The former England scrum-half had just learned that his business partner would be taking a six-week sabbatical in South Africa next summer and was mulling the implications for their clothing firm, Cotton Traders.
The fact that Fran Cotton will probably also need a decent holiday at the end of his stint as manager of the 1997 British Lions tour - the first since professionalism - was also not lost on Smith, his former comrade- in-arms with Sale, the North, England and the Lions.
But notwithstanding Smith's good-humoured concern, the news of Cotton's appointment has been greeted with widespread relief in British rugby - at last a decision has been made about which there can be no argument.
The 48-year-old former prop, who won 31 England caps and went on three Lions tours, two of them to South Africa, is without question one of the game's few universally respected figures. He was a member of England's Grand Slam team of 1980 and has long been regarded as a rugby icon in the North.
Since being forced into retirement through injury during the 1981 season, he has developed his company and has also been climbing the committee ladder within the RFU.
It was in this capacity that he demonstrated his credentials as a tough negotiator by lining up for the RFU in their recent, ultimately successful, discussions with the senior clubs on how the game should be structured and run from next season.
But after pipping his former England captain Bill Beaumont and Scotland's Duncan Patterson to the job, Cotton realises that managing the Lions could pitch him into potentially an even more volatile contest.
Now that the game has gone open and the leading players will, in effect, be the paid employees of their clubs, his biggest battles may not so much be at Ellis Park or Newlands as in the committee bar at the Recreation Ground or Welford Road.
"One of my concerns is that playing 47 competitive fixtures in a season is no way to prepare for a 13-match Lions tour, including three internationals," Cotton said. "I hope that some of the unions, clubs and players I discussed this with will show some common sense commensurate with winning the Test series. That is our clear objective, especially as the Lions have only won once in South Africa (1974) and the All Blacks have never won a series there at all.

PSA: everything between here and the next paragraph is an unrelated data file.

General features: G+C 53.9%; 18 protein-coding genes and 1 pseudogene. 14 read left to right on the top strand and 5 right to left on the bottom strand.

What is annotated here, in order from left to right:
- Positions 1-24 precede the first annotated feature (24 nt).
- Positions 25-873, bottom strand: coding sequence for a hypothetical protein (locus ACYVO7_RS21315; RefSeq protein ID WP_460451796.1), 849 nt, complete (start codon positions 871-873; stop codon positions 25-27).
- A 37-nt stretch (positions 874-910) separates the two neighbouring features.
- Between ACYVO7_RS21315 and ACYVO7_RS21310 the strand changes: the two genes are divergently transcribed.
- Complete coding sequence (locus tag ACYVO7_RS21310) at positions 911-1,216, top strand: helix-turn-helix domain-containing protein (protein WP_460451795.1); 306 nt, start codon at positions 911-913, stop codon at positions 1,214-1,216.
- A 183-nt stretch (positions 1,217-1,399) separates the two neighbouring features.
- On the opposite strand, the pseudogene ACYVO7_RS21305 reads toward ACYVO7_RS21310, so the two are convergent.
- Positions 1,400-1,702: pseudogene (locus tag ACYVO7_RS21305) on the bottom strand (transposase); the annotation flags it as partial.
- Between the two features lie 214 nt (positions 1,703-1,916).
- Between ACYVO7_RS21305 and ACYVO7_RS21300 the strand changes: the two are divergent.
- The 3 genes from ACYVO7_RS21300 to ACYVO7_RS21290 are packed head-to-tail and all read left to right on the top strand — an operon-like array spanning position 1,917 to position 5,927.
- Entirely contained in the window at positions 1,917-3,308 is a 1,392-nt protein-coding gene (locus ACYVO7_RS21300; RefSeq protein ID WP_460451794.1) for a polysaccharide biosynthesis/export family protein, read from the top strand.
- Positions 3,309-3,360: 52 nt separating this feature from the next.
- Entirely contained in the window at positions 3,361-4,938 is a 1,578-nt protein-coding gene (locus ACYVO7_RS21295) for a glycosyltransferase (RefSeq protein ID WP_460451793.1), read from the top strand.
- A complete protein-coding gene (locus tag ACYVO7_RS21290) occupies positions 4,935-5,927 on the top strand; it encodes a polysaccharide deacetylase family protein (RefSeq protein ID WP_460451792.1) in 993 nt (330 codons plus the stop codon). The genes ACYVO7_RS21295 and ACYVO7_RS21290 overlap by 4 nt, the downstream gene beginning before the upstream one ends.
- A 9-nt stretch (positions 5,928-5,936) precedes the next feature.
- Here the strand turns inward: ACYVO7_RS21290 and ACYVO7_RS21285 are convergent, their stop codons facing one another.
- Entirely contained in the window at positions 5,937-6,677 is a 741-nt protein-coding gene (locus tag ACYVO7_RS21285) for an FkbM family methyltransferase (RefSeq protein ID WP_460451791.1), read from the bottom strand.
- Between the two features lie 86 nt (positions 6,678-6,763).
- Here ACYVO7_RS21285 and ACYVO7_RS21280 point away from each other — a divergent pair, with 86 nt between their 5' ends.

"I'm sure getting the clubs to do what we want is going to be an issue, but I know the players regard selection for the Lions as the highest honour they can receive and they will want to perform at their best on tour. The last thing we want on 16 May is to climb on the plane with the party looking like the retreat from Dunkirk and everybody held together with sticking plaster."
Unlike many commentators, Cotton, who hopes to finalise his coaching team next month, took heart from last season. "A lot of exciting new players have emerged in crucial positions and some countries, with the exception of England, are tactically moving towards the standards set in the Southern Hemisphere.
"I'll be looking for all 30 players in the party to receive the same remuneration regardless of whether they are in the first choice side or not, because they will all be equally important to the success of the tour. But it will be vital that the captain commands the total respect of his colleagues and that he is an automatic choice."
With that Test team in mind, fears that the threat to England's participation in the Five Nations would lead to their players not being selected were dismissed by Ray Williams, the chairman of the Four Home Unions Tour Committee.
Aware, no doubt, that he and his committee have just bestowed one of rugby's highest honours on an Englishman, Williams's comment was unequivocal. "Without England, there won't be a Lions tour."